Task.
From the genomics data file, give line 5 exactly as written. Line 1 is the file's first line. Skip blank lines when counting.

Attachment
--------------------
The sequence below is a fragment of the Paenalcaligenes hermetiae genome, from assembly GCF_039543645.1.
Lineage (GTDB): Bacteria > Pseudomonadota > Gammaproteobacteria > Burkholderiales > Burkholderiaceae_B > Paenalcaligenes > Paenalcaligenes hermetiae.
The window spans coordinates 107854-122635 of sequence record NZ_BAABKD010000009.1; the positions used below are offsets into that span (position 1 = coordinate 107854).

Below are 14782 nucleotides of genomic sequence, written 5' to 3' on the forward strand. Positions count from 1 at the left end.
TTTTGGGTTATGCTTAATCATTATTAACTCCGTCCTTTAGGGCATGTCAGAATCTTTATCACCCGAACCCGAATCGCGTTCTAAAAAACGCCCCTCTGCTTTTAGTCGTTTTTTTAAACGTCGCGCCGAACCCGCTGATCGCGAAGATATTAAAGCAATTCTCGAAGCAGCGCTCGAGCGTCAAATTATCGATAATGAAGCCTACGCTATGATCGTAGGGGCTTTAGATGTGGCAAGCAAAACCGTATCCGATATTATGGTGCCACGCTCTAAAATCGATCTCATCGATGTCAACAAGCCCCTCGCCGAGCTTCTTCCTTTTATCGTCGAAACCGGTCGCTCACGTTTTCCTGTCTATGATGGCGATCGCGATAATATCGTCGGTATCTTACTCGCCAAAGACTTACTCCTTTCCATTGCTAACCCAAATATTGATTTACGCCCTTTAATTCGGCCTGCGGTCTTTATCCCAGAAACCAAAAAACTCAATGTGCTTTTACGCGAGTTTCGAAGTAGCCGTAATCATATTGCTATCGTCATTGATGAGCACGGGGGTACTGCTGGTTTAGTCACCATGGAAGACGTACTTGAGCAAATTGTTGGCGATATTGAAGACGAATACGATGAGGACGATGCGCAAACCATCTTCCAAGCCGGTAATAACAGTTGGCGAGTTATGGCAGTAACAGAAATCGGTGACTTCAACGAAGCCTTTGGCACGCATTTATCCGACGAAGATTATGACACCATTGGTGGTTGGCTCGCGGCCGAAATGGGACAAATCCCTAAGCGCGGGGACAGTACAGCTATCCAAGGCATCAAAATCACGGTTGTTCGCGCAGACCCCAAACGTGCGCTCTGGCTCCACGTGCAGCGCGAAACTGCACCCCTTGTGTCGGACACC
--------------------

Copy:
TTTTGGGTTATGCTTAATCATTATTAACTCCGTCCTTTAGGGCATGTCAGAATCTTTATCACCCGAACCCGAATCGCGTTCTAAAAAACGCCCCTCTGCTTTTAGTCGTTTTTTTAAACGTCGCGCCGAACCCGCTGATCGCGAAGATATTAAAGCAATTCTCGAAGCAGCGCTCGAGCGTCAAATTATCGATAATGAAGCCTACGCTATGATCGTAGGGGCTTTAGATGTGGCAAGCAAAACCGTATCCGATATTATGGTGCCACGCTCTAAAATCGATCTCATCGATGTCAACAAGCCCCTCGCCGAGCTTCTTCCTTTTATCGTCGAAACCGGTCGCTCACGTTTTCCTGTCTATGATGGCGATCGCGATAATATCGTCGGTATCTTACTCGCCAAAGACTTACTCCTTTCCATTGCTAACCCAAATATTGATTTACGCCCTTTAATTCGGCCTGCGGTCTTTATCCCAGAAACCAAAAAACTCAATGTGCTTTTACGCGAGTTTCGAAGTAGCCGTAATCATATTGCTATCGTCATTGATGAGCACGGGGGTACTGCTGGTTTAGTCACCATGGAAGACGTACTTGAGCAAATTGTTGGCGATATTGAAGACGAATACGATGAGGACGATGCGCAAACCATCTTCCAAGCCGGTAATAACAGTTGGCGAGTTATGGCAGTAACAGAAATCGGTGACTTCAACGAAGCCTTTGGCACGCATTTATCCGACGAAGATTATGACACCATTGGTGGTTGGCTCGCGGCCGAAATGGGACAAATCCCTAAGCGCGGGGACAGTACAGCTATCCAAGGCATCAAAATCACGGTTGTTCGCGCAGACCCCAAACGTGCGCTCTGGCTCCACGTGCAGCGCGAAACTGCACCCCTTGTGTCGGACACC